The shops along Colorado Boulevard are largely the same one you’d find in an upscale mall, but they’re certainly more pleasant to peruse when housed inside remarkably well-preserved old buildings, some of which date back to the late 1800s. Even the alleyways and courtyards here—lined in brick or cobblestone and dotted with restaurants and pubs—are worth a detour. On parallel roads, Union Street has become a proper culinary destination in the last few years thanks to spots like Union and Perle, as has Green Street, a tree tunnel of a road home to Agnes and Copa Vida.
You’ll find a bunch of museums on the district’s periphery: the excellent Norton Simon, with its impressive collection of Old Masters and French impressionists; a centuries-spanning mix of traditional and contemporary works at the Pacific Asia Museum; and, about a mile outside of the area, the Arts and Crafts masterpiece Gamble House. Make sure to pass by the Moorish-meets-Victorian Castle Green and walk underneath the massive dome of Pasadena City Hall.
Photograph: Felipe Sanchez / Shutterstock.com
Old Towne Orange
Easily Orange County’s most charming downtown, Old Towne Orange sports a few blocks of Mission and Classical Revival buildings centered around Plaza Park, a tree-filled island at the center of a traffic circle. You’re always within stumbling distance of a gastropub or a breakfast spot here, like the Filling Station Cafe, a cozy diner with nods towards its origin as an old gas station.
The main draw, though—assuming you’re into such things—just might be the dozen or so antique stores along Glassell Street, including the Orange Circle Antique Mall, a jam-packed indoor market (open daily) with more than 125 small vendors.
Elsewhere in town, you can see local works of 20th-century painting at the Hilbert Museum of California Art. And for any Huell Howser fans, you can find a piece of California’s gold at the Chapman University campus, which houses the late travel show host’s archives (accessible on weekdays only). If you don’t feel like driving down the 5, just take Metrolink to the Orange stop on the west side of town.
Photograph: Courtesy Main Street Business Improvement Association/Sean Paul Franjet(@spfstudios)
There’s a reason every tourist wants to visit the Santa Monica Pier: It perfectly fits that postcard-worthy image of the Southern California coast. But even if you remove that tourist-filled landmark from the equation, there’s still enough to do in Santa Monica—mostly all within walking distance—that you could easily fill a full day.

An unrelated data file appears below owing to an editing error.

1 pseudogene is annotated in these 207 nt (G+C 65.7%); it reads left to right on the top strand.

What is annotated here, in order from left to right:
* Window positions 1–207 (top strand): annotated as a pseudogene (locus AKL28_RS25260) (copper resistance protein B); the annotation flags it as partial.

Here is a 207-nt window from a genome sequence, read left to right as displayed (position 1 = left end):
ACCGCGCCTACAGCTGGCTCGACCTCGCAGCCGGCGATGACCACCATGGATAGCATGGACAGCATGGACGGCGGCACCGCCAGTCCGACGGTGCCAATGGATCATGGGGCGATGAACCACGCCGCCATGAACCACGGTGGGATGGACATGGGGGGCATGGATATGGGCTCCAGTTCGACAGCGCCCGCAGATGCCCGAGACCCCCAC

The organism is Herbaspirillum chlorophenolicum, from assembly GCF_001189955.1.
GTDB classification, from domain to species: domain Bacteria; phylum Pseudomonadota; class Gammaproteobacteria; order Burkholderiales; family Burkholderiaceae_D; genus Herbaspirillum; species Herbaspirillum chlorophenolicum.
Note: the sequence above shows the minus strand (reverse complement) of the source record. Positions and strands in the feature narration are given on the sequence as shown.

Of course, if you simply want to lounge on the beach that’ll eat up plenty of hours. You don’t need to get your feet sandy to soak in the ocean vibes, though: Walk along the length of the blufftop Palisades Parks or grab a bite at rooftop spot Elephanté for views of the coastline. In that same downtown area, plan a visit on a Wednesday or Saturday morning to shop at the most legendary farmers’ market (and maybe the most compelling reason to venture in the direction of the Third Street Promenade).
Otherwise, we’d actually suggest spending most of your time a few blocks south in Ocean Park, the city’s far more low-key hub of activity. It’s here along Main Street—the road gets particularly pedestrian-friendly past the California Heritage Museum—that you’ll find the majority of Santa Monica’s standout restaurants, like Pasjoli and Crudo e Nudo. And all the while, you’re still only about a block away from the beach.
The notorious traffic headed into and around Santa Monica means that for anybody on the other side of the 405, you’ll basically need to make a day of it to make the drive worth it. Of course, you can bypass all that by taking the E Line into the city, about a block from Santa Monica Place and Tongva Park (consider a pit stop two stations out to check out the art galleries at Bergamot Station).